At issue is a 1928 lease that made available to the scouts a half-acre of city land at 22d and Winter Streets, about a block from Logan Square, for $1 a year. In 2007, after years of negotiations, the city said it would not subsidize discrimination and ordered the Cradle of Liberty Council to vacate the property or start paying $200,000 a year in rent.
The scouts say that violated their right to free speech and due process.
"The city wants you to give the Boy Scouts the back of your hand," said the Scouts' attorney, William M. McSwain of Drinker Biddle & Reath L.L.P.
McSwain recited a long list of contributions that the scouts make to Philadelphia, including an annual food drive that last year collected 2.5 million items. About 15,000 Philadelphians are active in scouting, he said, and most do not have cars to travel to the scouts' suburban office near Valley Forge.
"All the benefits I've described are connected to that beautiful building," McSwain said.
He compared the scouts' legal right to ban homosexuals to the right of a Catholic church, operating rent-free on city land in Pennypack Park, to ban homosexuals from the priesthood.
Also, the scouts can't afford the rent, McSwain said. But a lawyer for the city told jurors that the organization has $26 million in assets, including about $14 million in cash and securities.
However, it was McSwain's accusations that city policy was driven by gay rights activists – led by Arthur Kaplan, a prominent litigator now semi-retired – that drew the most heated response.
McSwain cited e-mail messages showing that Kaplan and other activists coordinated strategy with former City Solicitor Romulo L. Diaz Jr.
Attorney David Smith of Schnader Harrison Segal and Lewis L.L.P. gave the city's closing argument. McSwain was "demonizing" ordinary lobbying efforts, Smith said.
"This is America, we do it every day," he said.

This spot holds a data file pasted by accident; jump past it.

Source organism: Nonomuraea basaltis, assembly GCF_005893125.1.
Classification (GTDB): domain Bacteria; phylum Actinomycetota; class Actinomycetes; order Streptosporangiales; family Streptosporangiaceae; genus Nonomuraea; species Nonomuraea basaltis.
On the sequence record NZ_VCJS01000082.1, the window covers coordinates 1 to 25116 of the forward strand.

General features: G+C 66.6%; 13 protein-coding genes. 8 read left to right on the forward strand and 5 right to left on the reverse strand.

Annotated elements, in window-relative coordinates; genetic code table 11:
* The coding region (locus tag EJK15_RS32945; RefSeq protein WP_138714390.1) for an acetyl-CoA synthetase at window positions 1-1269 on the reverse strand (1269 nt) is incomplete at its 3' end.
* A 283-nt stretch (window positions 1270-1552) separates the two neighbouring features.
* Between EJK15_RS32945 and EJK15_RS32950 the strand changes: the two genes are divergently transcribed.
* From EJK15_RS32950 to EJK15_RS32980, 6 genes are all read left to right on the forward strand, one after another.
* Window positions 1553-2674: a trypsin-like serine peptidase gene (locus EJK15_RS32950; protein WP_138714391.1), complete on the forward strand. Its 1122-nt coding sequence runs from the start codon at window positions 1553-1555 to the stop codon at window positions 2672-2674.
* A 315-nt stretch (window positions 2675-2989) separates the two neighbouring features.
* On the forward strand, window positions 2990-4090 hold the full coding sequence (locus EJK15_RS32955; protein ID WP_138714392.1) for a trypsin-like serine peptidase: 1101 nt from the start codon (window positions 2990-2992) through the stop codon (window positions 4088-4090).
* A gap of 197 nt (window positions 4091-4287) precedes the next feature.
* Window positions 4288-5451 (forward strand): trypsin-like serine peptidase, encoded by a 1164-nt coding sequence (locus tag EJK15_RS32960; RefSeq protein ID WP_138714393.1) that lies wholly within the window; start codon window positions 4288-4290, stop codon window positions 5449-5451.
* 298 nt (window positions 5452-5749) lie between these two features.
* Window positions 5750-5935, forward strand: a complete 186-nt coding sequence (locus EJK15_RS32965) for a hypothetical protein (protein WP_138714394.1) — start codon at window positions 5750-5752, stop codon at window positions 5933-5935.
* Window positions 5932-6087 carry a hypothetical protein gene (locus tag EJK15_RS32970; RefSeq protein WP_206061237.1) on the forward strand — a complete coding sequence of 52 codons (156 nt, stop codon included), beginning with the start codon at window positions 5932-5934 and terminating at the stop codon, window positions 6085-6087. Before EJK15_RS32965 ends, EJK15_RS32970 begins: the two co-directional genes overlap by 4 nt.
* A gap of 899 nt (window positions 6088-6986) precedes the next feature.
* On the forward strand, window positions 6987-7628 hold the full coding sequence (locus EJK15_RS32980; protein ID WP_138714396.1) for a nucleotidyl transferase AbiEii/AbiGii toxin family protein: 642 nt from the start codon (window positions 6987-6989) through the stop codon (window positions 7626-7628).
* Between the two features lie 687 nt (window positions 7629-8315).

Kaplan and others were part of a "working group" of leading citizens and nonprofit groups trying to reach a negotiated solution with the scouts, Smith said.
"This isn't a bunch of crazies," he told the jury seated before U.S. District Judge Ronald L. Buckwalter.
The city, Smith said, acted only after the council issued a news release "aggressively asserting a right to discriminate."
"Doing great things is not a license to do bad things," he said.
The city cited only one incident of discrimination. In 2003, Greg Lattera, then an 18-year-old who had attained the rank of Life Scout - one step below Eagle Scout - was ejected after he appeared at an activists' meeting in his Scout uniform.
Smith contended that many other potential Scouts might have stayed away because of the ban. In an allusion to signs that once enforced racial segregation, Smith said the "sign on the door" banning gays "scares off the kids before they even apply."
The scouts have the right to ban homosexuals under a 5-4 U.S. Supreme Court decision in 2000 that said that as a "membership organization," it can exclude gay youths and troop leaders.
In 2004 the Cradle council agreed to oppose "any form of unlawful discrimination," but a year later Diaz said that clause was too vague. In 2007, City Council voted to evict the scouts.
Contact staff writer Nathan Gorenstein at 215-854-2797 or email@example.com.